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Bestsellers over the Years

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Edited: Dec 14, 2007, 9:42am Top

I recall a friend having some old books that were published during the war years that carried a notice that they were printed in smaller type in an effort to conserve paper for the war.

1. The Song of Bernadette, Franz Werfel 99 copies on LT

2. The Moon Is Down, John Steinbeck 501 copies

3. Dragon Seed, Pearl S. Buck 123 copies

4. And Now Tomorrow, Rachel Field 1 copy

5. Drivin' Woman, Elizabeth Pickett 3 copies

6. Windswept, Mary Ellen Chase 8 copies

7. The Robe, Lloyd C. Douglas 455 copies

8. The Sun Is My Undoing, Marguerite Steen 12 copies

9. Kings Row, Henry Bellamann 37 copies

10. The Keys of the Kingdom, A. J. Cronin 105 copies

I remember reading The Robe in high school after I saw the movie which I think starred Victor Mature. I saw the movie version of the Song of Bernadette which I believe featured Vincent Price.

Dec 14, 2007, 10:03am Top

I have 1, 2, 7, and 9. I have read All This and Heaven, Too and Hitty, Her First Hundred Years by Rachel Field, but not this one. I read Kings Row a long time ago: racist, misogynist, and just plain weird, as I recall. The movie is much better!

Dec 17, 2007, 12:46am Top

A lot of these are familiar, but the only one I've read is Song of Bernadette.

Dec 17, 2007, 2:18am Top

I've only read The Moon is Down, which I recommend.

Edited: Mar 14, 2008, 11:10am Top


1. See Here, Private Hargrove, Marion Hargrove 23 copies on LT

2. Mission to Moscow, Joseph E. Davies 17 copies

3. The Last Time I Saw Paris, Elliot Paul 27 copies

4. Cross Creek, Marjorie Kinnan Rawlings 179 copies

5. Victory Through Air Power, Major Alexander P. de Seversky 21 copies

6. Past Imperfect, Ilka Chase 6 copies

7. They Were Expendable, W. L. White 41 copies

8. Flight to Arras, Antoine de St. Exupéry 146 copies

9. Washington Is Like That, W. M. Kiplinger 2 copies

10. Inside Latin America, John Gunther 20 copies

Apr 16, 2008, 4:42pm Top

I enjoyed reading The Robe (my father's name was Lloyd C. Douglass so we had to have the novels around the house as conversation pieces:-), also read Keys of the Kingdom by Cronin. Still have copies of both books but I'm unlikely to reread them. They have a gentle prose and moral (actually, Christian) tone that, frankly, seems dated.

Apr 16, 2008, 4:57pm Top

I think I HAVE the Moon is Down somewhere...I guess I'll have to dig it up and read it.

Apr 23, 2008, 1:00pm Top

Zero for me

Edited: Oct 21, 2009, 4:13pm Top

I own and have read both The Keys of the Kingdom and They Were Expendable. I also recently found a Norwegian language translation of The Moon is Down. Can't read it in Norwegian, but it's a beautiful copy of the book.

They Were Expendable is a harrowing account of the U.S. forces left behind to defend the Philippines from the impending Japanese invasion in the weeks right after Pearl Harbor. The book was made into a movie directed by John Ford, starring Robert Montgomery and John Wayne and released in 1945. The wikipedia entry for the movie says, "While both book and film depict actions which did not occur, they were believed to be real during the war and the film is noted for its verisimilitude."

There is a terrific review/essay on the book here: http://www.amazon.com/They-Were-Expendable-Bluejacket-Books/dp/1557509484. Scoll down to the review by Edison McIntyre.

Oct 22, 2009, 1:18pm Top

This is the correct Touchstone for: And Now Tomorrow. There are now 10 of them in LT.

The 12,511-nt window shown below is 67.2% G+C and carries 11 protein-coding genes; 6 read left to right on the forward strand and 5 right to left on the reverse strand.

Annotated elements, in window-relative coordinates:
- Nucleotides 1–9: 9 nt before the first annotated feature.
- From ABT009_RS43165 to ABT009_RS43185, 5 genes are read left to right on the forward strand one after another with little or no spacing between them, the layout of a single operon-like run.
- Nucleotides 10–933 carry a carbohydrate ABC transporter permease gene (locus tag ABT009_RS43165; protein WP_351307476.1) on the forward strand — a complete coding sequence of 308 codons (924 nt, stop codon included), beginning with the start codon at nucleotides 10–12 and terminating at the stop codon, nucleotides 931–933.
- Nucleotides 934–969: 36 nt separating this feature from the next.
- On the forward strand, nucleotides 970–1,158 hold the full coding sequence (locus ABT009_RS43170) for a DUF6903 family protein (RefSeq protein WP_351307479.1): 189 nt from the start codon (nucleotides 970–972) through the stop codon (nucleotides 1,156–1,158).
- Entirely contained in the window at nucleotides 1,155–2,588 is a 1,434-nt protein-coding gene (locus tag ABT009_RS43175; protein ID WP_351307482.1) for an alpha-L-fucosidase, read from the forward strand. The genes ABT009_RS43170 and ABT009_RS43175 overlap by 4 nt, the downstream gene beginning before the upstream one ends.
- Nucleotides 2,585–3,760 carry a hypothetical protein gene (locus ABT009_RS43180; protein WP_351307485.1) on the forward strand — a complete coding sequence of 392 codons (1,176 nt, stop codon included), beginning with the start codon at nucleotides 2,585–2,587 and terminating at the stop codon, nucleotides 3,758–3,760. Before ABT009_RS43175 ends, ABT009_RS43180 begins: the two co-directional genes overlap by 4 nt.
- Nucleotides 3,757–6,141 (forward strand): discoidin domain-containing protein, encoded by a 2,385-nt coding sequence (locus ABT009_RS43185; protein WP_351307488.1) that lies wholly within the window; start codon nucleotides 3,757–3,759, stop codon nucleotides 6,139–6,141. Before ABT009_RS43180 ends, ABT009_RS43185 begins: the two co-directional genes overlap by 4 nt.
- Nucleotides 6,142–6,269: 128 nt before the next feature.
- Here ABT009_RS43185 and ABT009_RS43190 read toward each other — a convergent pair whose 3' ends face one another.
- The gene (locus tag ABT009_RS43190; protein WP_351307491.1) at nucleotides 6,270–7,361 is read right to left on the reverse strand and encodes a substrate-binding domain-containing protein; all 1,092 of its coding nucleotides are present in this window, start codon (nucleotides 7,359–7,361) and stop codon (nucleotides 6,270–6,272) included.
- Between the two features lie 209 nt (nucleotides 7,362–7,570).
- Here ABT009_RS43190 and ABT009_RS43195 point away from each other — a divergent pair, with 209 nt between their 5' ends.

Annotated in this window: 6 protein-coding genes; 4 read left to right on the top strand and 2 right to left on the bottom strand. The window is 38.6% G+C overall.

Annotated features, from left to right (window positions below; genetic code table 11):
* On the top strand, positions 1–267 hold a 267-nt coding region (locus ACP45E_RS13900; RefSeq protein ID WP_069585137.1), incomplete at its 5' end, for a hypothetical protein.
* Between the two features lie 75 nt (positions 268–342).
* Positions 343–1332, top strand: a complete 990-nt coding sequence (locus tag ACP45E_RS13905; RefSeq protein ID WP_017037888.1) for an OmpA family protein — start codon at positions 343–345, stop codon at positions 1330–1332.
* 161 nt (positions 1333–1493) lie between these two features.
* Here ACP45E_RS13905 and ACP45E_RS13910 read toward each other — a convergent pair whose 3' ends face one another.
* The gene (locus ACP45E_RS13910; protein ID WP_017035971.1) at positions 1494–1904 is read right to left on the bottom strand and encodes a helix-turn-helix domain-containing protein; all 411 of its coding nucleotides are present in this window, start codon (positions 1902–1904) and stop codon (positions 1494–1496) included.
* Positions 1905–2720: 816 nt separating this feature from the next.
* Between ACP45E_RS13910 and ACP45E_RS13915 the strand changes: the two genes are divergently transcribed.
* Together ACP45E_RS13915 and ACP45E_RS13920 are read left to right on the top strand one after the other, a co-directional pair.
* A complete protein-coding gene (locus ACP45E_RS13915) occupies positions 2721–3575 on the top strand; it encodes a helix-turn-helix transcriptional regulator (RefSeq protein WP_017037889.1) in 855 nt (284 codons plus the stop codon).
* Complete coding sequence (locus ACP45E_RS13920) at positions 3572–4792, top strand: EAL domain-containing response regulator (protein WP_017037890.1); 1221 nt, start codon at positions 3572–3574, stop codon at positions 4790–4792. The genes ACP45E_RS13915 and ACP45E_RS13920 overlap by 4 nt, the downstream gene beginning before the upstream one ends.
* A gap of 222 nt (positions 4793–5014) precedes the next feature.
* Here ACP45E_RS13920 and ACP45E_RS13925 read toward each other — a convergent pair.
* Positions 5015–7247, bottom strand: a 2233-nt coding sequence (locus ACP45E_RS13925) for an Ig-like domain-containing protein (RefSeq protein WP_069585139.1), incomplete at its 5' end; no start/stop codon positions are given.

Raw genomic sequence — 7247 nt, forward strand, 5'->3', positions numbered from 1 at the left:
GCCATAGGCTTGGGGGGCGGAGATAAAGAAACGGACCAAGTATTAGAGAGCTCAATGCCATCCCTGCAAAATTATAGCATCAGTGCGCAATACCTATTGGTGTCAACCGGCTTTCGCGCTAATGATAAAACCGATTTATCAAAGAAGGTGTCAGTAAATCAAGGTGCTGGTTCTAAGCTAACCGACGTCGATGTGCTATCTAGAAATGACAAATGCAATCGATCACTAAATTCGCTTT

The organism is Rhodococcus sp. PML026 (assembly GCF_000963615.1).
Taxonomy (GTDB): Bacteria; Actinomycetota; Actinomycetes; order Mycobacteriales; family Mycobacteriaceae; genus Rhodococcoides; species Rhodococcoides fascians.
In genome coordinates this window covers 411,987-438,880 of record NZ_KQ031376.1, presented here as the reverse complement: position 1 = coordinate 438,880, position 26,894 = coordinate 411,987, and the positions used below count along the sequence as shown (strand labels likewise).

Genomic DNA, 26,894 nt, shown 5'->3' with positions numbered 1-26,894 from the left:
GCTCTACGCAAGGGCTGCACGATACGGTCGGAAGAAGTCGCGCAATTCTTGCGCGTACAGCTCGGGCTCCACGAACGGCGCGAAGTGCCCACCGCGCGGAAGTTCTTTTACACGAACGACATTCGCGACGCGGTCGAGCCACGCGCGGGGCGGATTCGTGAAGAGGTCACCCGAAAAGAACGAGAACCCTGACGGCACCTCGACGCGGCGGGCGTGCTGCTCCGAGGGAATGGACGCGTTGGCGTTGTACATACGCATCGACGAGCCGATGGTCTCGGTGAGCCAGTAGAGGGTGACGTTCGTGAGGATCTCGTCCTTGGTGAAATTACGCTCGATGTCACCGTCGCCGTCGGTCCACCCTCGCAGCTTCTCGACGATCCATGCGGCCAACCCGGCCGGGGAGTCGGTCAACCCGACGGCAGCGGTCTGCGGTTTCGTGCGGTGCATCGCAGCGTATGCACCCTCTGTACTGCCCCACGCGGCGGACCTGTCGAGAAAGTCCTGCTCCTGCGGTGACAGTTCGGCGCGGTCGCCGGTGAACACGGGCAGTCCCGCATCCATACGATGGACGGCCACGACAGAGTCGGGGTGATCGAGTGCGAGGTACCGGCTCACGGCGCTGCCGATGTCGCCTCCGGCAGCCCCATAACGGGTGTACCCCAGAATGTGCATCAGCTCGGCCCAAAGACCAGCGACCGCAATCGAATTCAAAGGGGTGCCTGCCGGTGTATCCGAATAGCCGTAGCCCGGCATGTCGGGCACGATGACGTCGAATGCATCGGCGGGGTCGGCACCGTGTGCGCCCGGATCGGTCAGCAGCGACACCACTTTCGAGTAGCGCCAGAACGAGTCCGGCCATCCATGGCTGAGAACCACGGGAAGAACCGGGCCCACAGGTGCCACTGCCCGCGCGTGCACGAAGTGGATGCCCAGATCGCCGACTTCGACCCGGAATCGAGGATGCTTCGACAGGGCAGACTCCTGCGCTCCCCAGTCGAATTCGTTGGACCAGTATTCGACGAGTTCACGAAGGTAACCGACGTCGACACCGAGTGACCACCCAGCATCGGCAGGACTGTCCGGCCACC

Tomorrow's House (the incorrect Touchstone)was a book written in 1945 for people dreaming of a post-war new home. I wonder if it predicted the growth of suburbs in the USA?

Aug 24, 2013, 1:22am Top

The moon is down
Finished reading: 6 April 2012

Readers and commentators make a lot noise about the didactic value of The moon is down, and apparently originally regretted that Steinbeck portrays the oppressors in the book as human rather than monstrous. It seems these commentators forget that literature often serves a didactic purpose, intentionally or unintentionally.

The moon is down tells the story how a village is conquered and occupied by a alien army force, which then puts the villagers to work to extract coal to support the needs of the occupying army. The story is wryly humourous. The oppressors are portrayed as civilised and orderly, but rigid and cruel when met with opposition. However, they are powerless against subtle resistance and refusal to be liked. As resentment among the oppressed rises, the populace is increasingly willing to run risks and extend its actions from passive resistance to active resistance, to repel the oppressor, and deal serious blow upon blow.

The didactic value of the novel lies in the fact that it shows how anyone can take part in passive resistance and which roads are open and possible to both passive and active resistance. Portraying the oppressor as human makes it possible to understand and see the possible weaknesses of that oppressor. An enemy who is perceived as superhuman, can not be understood, only feared. The novel convincingly shows which possibilities people have in a situation like that; to readers in Nazi occupied Europe, the parallels between their situation and the novel would be evident. As the overall tone of the novel is optimistic, it would be enjoyable to read, and instructive at the same time.

With hindsight, knowing or assuming the oppressor to be the Nazis, the novel is an interesting read that illustrates the situation of war-like occupation, as is known from many novels and history books, written after the war.

Other books I have read by John Steinbeck:
Burning bright
The acts of King Arthur and his noble knights
The wayward bus
The winter of our discontent

Group: Bestsellers over the Years

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